Dr. Bill Derman retired from MSU in 2006, but has hardly slowed down. In fact, since moving to Norway and joining the faculty at the Norwegian University of the Life Sciences (NMBU) in the Department of International Environment and Development Studies (Noragric), his academic life has flourished. He’s started new collaborative projects and published prolifically thanks to funding from the Research Council of Norway. In 2010 he even “retired” a second time (from NMBU which has a forced retirement age), but continues to teach. His research since he left MSU has taken four tracks: land reform and land restitution in South Africa, the migration from Zimbabwe of Zimbabweans to Mozambique, South Africa and Zambia, Integrated Water Resources Management and water governance in Zimbabwe, and water, gender and human rights in southern Africa. This research has led to new international collaborations and new publications. One edited volume entitled In the Shadow of a Conflict: Crisis in Zimbabwe and its effects in Mozambique, South Africa and Zambia co-edited with Randi Kaarhus Harare, came out in 2013. Another volume co-edited by Dr. Derman came out that same year, this one called World of Human Rights: The Ambiguities of Rights Claiming in Africa. This latter book project began with a symposium honoring him on the occasion of his MSU retirement, and features MSU alumni such as Kari Bergstrom Henquinet, Andrea Friedus, and Natalie J. Bourdon.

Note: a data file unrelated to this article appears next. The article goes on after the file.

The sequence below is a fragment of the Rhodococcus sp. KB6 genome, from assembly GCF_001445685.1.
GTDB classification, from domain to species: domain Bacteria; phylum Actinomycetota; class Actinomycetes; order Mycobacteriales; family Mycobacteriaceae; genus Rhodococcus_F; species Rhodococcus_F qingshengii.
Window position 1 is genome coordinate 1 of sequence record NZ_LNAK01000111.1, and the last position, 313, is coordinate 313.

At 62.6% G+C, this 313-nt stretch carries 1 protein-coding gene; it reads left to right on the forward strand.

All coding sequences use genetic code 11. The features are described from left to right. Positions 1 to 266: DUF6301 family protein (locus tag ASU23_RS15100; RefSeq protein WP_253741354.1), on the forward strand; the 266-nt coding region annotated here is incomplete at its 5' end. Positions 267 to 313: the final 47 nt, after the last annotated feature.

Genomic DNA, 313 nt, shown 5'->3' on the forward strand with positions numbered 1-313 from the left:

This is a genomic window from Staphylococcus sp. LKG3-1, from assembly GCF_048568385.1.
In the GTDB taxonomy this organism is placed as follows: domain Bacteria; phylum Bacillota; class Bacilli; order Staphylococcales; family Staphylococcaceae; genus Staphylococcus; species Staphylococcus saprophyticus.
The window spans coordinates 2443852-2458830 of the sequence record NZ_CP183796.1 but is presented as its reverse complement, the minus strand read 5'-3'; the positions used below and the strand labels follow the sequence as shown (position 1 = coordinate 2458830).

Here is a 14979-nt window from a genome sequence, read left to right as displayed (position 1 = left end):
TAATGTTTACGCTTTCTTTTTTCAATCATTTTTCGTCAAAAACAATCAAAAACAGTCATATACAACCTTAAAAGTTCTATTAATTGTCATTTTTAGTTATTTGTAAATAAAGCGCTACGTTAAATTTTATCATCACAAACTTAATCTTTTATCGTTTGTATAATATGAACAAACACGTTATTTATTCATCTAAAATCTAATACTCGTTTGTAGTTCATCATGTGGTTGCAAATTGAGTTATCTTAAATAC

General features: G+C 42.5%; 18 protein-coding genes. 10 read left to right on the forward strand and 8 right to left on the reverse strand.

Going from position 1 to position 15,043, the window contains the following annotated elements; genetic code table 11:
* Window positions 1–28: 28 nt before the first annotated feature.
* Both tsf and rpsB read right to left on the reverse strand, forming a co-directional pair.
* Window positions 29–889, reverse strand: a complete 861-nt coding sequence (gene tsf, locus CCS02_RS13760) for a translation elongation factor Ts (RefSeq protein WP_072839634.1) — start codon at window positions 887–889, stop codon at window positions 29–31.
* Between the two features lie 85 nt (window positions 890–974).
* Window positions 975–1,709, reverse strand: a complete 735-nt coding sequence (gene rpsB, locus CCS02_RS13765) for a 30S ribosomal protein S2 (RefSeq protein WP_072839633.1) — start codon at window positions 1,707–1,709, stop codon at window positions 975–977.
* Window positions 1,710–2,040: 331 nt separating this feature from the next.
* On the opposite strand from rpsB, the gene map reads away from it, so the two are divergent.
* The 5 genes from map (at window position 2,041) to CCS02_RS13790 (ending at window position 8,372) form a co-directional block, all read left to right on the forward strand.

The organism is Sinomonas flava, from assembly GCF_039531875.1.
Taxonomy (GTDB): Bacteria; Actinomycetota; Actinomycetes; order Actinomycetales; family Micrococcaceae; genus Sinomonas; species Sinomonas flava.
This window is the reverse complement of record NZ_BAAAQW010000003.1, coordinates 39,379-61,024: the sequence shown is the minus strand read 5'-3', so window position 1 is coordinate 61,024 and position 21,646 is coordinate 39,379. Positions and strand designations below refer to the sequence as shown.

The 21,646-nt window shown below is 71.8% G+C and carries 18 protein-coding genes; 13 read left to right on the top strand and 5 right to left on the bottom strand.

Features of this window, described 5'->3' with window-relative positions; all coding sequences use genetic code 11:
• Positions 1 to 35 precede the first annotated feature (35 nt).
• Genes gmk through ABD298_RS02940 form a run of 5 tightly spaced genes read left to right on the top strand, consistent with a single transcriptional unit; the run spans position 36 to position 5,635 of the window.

Dr. Derman’s most recent publication is a special issue of Water Alternatives. He is co-author on five of the articles as well as a guest editor. Additionally, he has co-authored a book with a PhD student at NMBU (Shai Divon) analyzing US development assistance policy in Africa since WWII (Routledge 2017). Their historical analysis demonstrates how the development policy was based upon US strategic interests rather than the needs of people in Africa. At NMBU, Dr. Derman continues to teach on the topics he’s always loved including International Development Studies, human rights and political ecology. He fondly recalls working with CASID and the African Studies Center to teach capstone and graduate courses at MSU. He enjoyed fruitful collaborations at MSU as well, with colleagues such as Anne Ferguson and David Wiley. While at MSU, Dr. Derman served on around 20 dissertation commit-tees and has been gratified to see most of his former students get tenure track jobs.
Dr. Derman’s research has always been driven by a commitment to the rights and well being of poor and disenfranchised Africans, but his optimism about social change is tempered by his understanding of the complexities of their world. While he consistently works for social justice during his research, the results have been partial. In the 1980s, he and colleagues helped halt a dam project in the Gambian Basin which would have had a disastrous human impact, but he notes that it was largely the economic analysis that convinced officials. He also tried promoting a human rights based approach to water in Zimbabwe, and although human rights language was eventually incorporated into the constitution, he questions whether it will be implemented. The customary rights to water he documented remain unrecognized. “Over time you realize you can’t change the power relationships where you work; it’s their lives, connections, and networks.” But the privilege of entering the lives of people has allowed him to observe human resilience, even in oppressive conditions. “In the places I have worked, I see a highly problematic future. But when you scratch the surface and view the lives that people lead it’s always much richer, less bleak, and filled with hidden potentials.”
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